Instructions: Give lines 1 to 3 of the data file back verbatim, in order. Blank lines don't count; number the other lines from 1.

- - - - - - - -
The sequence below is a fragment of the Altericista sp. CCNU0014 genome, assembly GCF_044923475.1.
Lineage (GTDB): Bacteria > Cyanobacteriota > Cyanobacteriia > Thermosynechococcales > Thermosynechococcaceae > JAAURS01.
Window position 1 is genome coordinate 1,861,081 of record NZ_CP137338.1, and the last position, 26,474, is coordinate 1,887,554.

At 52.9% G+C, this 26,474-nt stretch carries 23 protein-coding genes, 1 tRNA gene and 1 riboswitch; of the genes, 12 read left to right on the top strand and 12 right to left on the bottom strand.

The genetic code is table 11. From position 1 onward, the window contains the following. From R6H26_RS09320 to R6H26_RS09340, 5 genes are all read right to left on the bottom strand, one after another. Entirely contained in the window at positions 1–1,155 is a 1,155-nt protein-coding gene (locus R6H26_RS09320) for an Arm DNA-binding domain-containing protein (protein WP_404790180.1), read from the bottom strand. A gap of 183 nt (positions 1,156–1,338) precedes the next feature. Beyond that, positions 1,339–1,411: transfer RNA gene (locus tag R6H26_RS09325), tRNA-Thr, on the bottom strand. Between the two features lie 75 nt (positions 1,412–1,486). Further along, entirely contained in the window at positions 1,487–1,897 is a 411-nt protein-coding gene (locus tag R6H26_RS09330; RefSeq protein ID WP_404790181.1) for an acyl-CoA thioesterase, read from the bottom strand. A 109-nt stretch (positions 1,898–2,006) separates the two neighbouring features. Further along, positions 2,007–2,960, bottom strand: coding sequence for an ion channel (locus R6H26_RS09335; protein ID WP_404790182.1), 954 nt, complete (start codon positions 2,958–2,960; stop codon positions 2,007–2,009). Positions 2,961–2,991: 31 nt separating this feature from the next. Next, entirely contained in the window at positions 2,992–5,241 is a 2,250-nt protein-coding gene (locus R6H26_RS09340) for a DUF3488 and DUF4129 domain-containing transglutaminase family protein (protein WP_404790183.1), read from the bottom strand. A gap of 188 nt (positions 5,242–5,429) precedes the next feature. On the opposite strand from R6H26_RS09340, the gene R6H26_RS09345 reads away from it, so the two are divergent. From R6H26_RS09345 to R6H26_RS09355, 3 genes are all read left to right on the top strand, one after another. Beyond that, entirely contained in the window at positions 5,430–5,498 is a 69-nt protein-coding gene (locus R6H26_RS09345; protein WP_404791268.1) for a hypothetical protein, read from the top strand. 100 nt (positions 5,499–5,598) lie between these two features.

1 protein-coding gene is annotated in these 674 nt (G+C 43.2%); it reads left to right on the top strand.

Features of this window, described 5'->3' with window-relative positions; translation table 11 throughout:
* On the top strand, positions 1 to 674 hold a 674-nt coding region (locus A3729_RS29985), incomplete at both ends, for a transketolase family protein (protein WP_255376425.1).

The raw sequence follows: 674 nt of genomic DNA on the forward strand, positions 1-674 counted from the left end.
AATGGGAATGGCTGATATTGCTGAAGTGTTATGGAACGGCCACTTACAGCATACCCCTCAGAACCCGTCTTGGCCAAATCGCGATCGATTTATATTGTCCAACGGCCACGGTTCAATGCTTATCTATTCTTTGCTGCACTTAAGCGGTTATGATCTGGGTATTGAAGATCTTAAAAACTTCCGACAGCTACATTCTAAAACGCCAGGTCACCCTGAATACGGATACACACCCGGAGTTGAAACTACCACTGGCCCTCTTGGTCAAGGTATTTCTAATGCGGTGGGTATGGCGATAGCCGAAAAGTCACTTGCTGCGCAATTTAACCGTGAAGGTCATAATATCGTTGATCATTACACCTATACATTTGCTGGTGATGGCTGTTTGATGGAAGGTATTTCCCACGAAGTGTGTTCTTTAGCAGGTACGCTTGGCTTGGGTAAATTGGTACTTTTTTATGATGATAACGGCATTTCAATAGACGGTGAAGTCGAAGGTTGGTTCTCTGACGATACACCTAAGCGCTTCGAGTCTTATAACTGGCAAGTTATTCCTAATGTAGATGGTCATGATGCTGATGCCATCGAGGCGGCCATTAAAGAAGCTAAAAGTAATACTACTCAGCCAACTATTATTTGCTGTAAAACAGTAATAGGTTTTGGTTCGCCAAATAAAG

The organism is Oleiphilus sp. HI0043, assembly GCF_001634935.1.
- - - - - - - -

The sequence below is a fragment of the Altericista sp. CCNU0014 genome, assembly GCF_044923475.1.
Lineage (GTDB): Bacteria > Cyanobacteriota > Cyanobacteriia > Thermosynechococcales > Thermosynechococcaceae > JAAURS01.
Window position 1 is genome coordinate 1,861,081 of record NZ_CP137338.1, and the last position, 26,474, is coordinate 1,887,554.